With La bohème, none of this might have mattered; but with an unfamiliar work to a Latin text, based on a story that even the program-notes admitted is not universally familiar, it was nearly fatal, and you could understand the mass defection at intermission. This was a shame, because the performers, some of whom seemed faintly off kilter in the first part, were uniformly on fire in the second, which contains some of Vivaldi’s finest work, including two magnificent framing-arias for the priest Ozias; a sublime air for Judith, accompanied only by a tiny mandolin, with faint touches of harmony provided by a violin held like a guitar and plucked; Judith’s spine-chilling aria just before the murder, accompanied by a quartet of gambas that ground and churned with barely suppressed anxiety; and a revenge-aria to beat the band by Holofernes’s aide-de-camp Vagaus (the wonderful Ann Hallenberg).
Those who stayed to the end—and, ironically, the actual running-time was less than two-and-a-half hours, and felt even shorter—stood up and cheered, lustily and at length, for just about everyone, and rightly so. There was whistling and stamping for cellist Massimo Raccanelli Zaborra, whose continuo-playing nearly constituted a sixth character, for Mirko Arnone, a poet of the mandolin, and for Francesco Spendolini, who wasn’t having the best of nights on the chalumeau but who “used that,” as they say in the theatre, to make the line “I, too, lament like the turtledove” almost heartbreaking. My favorite, though, was Daniele Caminiti, at the downstage end of the spectacular theorbo-line, who kept moving with the music and loving it, every single note. It was the perfect metaphor for the evening, and for this group: they love their hometown boy, they know what a great piece he’s written, and they do it very, very well indeed.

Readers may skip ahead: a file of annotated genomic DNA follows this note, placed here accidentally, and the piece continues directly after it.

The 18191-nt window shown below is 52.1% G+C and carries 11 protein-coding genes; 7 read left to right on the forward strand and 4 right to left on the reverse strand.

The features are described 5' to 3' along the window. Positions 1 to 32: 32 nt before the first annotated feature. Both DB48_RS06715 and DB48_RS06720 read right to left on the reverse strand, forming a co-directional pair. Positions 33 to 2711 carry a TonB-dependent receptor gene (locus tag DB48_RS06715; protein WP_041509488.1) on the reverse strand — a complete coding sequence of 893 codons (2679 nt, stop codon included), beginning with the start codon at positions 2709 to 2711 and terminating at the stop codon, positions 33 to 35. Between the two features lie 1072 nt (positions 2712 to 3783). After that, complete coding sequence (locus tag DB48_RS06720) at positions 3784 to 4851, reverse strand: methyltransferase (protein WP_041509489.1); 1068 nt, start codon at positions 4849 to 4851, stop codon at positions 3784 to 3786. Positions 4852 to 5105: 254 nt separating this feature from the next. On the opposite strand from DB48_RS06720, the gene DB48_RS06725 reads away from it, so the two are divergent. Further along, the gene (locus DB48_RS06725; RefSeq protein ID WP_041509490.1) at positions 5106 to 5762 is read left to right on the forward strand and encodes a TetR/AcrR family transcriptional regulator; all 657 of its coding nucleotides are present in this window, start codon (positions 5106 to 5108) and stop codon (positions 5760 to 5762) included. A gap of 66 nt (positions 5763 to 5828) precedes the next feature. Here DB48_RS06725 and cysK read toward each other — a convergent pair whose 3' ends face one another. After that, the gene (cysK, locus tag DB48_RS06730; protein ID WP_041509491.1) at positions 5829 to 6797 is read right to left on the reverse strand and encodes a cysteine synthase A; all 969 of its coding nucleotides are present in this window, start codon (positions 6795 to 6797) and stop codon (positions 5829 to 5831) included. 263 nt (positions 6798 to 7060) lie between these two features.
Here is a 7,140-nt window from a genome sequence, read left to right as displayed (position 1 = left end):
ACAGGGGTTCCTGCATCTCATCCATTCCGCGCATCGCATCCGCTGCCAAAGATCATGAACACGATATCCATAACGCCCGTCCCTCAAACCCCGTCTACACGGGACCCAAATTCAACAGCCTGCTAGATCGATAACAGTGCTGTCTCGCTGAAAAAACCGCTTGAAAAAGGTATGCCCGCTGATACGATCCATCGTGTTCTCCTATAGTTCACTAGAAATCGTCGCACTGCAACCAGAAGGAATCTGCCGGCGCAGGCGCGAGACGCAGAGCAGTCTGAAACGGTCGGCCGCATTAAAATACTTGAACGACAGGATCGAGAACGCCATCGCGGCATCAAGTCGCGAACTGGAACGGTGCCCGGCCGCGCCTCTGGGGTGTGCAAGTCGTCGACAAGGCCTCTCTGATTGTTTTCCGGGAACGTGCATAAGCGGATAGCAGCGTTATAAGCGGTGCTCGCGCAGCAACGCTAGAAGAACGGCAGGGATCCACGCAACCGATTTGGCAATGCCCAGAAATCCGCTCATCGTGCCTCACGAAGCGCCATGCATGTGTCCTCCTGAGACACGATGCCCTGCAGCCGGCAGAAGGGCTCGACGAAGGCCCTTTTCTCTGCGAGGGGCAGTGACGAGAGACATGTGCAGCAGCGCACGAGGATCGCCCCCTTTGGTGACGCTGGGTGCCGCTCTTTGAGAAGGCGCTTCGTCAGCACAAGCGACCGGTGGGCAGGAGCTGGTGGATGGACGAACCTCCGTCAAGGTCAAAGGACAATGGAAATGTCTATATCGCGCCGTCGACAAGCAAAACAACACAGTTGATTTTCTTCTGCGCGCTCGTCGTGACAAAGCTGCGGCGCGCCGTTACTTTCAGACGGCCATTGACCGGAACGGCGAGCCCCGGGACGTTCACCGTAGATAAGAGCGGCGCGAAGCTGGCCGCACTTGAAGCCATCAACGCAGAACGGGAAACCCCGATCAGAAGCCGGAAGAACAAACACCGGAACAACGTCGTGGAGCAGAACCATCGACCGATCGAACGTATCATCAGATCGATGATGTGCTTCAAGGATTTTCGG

But don’t take my word for it: treat yourself to this tape of their 2009 performance at the Concertgebuow, subtitled in Dutch. If your Dutch is as lousy as mine, you may want to click here for the Latin text and a thoughtful parallel English translation.
Juditha triumphans devicta Holofernis barbarie (Judith Triumphing over the Heathen Tyrant Holofernes), presented in concert at Carnegie Hall on February 7, 2017. Part of the ‘La Serenissima: Music and Arts from the Venetian Republic’ festival series. The Venice Baroque Orchestra, Andrea Marcon, music director and conductor. Delphine Galou, contralto (Juditha), Mary-Ellen Nesi, mezzo-soprano (Holofernes), Ann Hallenberg, mezzo-soprano (Vagaus), Francesca Ascioti, contralto (Ozias), Silke Gäng, mezzo-soprano (Abra) with TENET, Jolle Greenleaf, Artistic Director.
Cover: Delphine Galou as Juditha and Andrea Marcon conducting the Venice Baroque Orchestra in ‘Juditha triumphans devicta Holofernis barbarie’ at Carnegie Hall; photo: Chris Lee.